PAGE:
The Collected Letters, Volume 28


TC TO JOHN GLEN ; 2 May 1853; DOI: 10.1215/lt-18530502-TC-JOGL-01; CL 28: 126-127


Chelsea, 2 May, 1853—

Dear Sir,

You will not get the Papers tomorrow, after all; but I hope they are in better hands, not worse, for them; and will not suffer by the delay.

I have had a Note from the Official Friend whom I mentioned to you; and by a lucky accident I fell in with him personally, over and above, and had a few minutes of useful conversation on the subject.

Having his Note in my pocket, I will (tho' with proviso that it go no farther, but be burnt as soon as you have read it) send you the little Document: it is not very encouraging; but the writer (Lord Stanley of Alderley, a very acute and at present an official man) keeps well within the margin in such matters; did not seem to have quite understood the Note I wrote to him;—and, on the whole, was considerably more cheering in his speech than he had been with the pen. He still thinks it questionable; but that there is hope,—hope of something considerably better than “the £5 or £10, ” which I told him at once would not be accepted at all.

Both Sir James Stephen, and Professor Wilson1 are a little known to me: Sir James Stephen, being a stranger to all parts of the business, could do no good, and probably (being a veracious and a cautious man) might scruple to sign; but I did think of endeavouring to get Professor Wilson's unbiassed verdict (by some method or other) as to the worth of the Persian Translation,2 and having it appended to the other evidences;—however, Lord Stanley is of opinion that the point is already sufficiently proved; that all points are so (for I have testified as to general matters which I knew); and, in short, that farther signatures will be of no service.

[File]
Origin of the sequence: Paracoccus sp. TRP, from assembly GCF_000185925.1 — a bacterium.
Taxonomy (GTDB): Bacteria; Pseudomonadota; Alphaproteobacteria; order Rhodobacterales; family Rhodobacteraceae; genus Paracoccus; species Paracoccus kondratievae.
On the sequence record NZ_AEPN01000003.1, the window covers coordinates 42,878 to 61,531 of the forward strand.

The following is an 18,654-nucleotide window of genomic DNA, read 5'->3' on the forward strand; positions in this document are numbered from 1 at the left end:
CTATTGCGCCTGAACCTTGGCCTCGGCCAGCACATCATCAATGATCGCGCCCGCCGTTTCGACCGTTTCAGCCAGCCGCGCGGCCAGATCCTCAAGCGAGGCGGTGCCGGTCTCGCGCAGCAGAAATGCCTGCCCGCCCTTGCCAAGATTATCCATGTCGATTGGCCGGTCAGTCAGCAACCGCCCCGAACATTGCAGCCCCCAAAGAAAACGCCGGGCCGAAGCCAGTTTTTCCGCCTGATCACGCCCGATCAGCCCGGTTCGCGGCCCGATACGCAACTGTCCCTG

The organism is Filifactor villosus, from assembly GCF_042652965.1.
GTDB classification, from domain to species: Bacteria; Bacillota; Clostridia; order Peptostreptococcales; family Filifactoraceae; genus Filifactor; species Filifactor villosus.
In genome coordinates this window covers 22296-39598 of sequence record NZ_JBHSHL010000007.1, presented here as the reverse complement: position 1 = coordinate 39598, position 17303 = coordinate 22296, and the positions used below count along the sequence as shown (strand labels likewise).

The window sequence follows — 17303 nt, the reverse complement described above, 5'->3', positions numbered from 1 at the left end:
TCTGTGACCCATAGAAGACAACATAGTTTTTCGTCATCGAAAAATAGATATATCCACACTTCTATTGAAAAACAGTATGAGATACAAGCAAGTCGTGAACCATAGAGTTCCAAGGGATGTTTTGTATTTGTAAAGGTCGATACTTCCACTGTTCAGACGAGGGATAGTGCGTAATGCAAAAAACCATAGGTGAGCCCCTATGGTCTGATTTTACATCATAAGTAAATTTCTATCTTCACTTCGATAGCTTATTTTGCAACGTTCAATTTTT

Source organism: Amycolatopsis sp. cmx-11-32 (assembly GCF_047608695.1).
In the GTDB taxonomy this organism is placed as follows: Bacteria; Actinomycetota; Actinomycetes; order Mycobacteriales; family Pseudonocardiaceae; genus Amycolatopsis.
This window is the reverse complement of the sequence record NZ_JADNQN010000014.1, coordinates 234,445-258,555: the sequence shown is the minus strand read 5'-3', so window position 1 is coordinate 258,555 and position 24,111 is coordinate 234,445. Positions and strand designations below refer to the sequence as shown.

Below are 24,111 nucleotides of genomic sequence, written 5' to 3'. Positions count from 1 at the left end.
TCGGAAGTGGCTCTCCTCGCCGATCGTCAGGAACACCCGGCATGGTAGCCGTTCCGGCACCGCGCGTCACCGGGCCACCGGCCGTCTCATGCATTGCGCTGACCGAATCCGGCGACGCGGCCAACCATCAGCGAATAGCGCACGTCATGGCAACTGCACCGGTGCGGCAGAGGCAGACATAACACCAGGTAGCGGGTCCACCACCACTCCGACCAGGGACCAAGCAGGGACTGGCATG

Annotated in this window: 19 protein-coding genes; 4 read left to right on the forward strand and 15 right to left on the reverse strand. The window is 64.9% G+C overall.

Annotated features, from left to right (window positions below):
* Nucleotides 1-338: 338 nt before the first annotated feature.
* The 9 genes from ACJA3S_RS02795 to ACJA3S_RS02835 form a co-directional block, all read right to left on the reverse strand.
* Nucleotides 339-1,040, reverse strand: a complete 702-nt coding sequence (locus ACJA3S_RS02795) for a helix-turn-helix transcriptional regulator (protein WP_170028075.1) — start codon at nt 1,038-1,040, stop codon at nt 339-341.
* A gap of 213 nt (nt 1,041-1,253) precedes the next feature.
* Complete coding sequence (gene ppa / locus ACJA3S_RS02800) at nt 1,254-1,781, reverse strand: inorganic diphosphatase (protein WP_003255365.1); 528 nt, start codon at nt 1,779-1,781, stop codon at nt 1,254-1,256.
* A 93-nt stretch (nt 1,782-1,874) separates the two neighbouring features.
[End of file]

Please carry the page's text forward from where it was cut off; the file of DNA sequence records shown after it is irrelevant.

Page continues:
The great point, I can see, is to keep quite clear of its being a Missionary question, and to lift the matter into the Literary category. For Lord Aberdeen has already decided, on the missionary point of view, and cannot be asked to revise his judgement. For that reason, Lord Stanley dissuaded me from calling in the Marquis of Breadalbane to help (whom I got means of access to), as that would be bringing it back into the religious point of view, and indispose Lord Aberdeen already committed on that side

On the whole it was Lord Stanley's opinion that the Duke of Argyll was far the fittest person for presenting the Petition, if he would consent; and Lord S. very kindly undertook to carry it to the Duke tomorrow,—in whose hands it will be at the time you read this Note. “We must not be too sanguine,” alas no: but if the Duke do take any hold of the case, of course it will be somewhat in its favour; and I have just written a Letter to be shewn him (by Lord Stanley), doing the best I could to dispose his Grace favourably to us:

In case he be on our side, as I shall know soon, what is wanted now is that he be requested to present it immediately while the iron is hot;—and for that purpose I request one word from you straightway, by return of post,—if Mrs Glen & you approve that manner of proceeding. If you do not, I will send back the Papers instantly.— In great haste,— Yours sincerely— T. Carlyle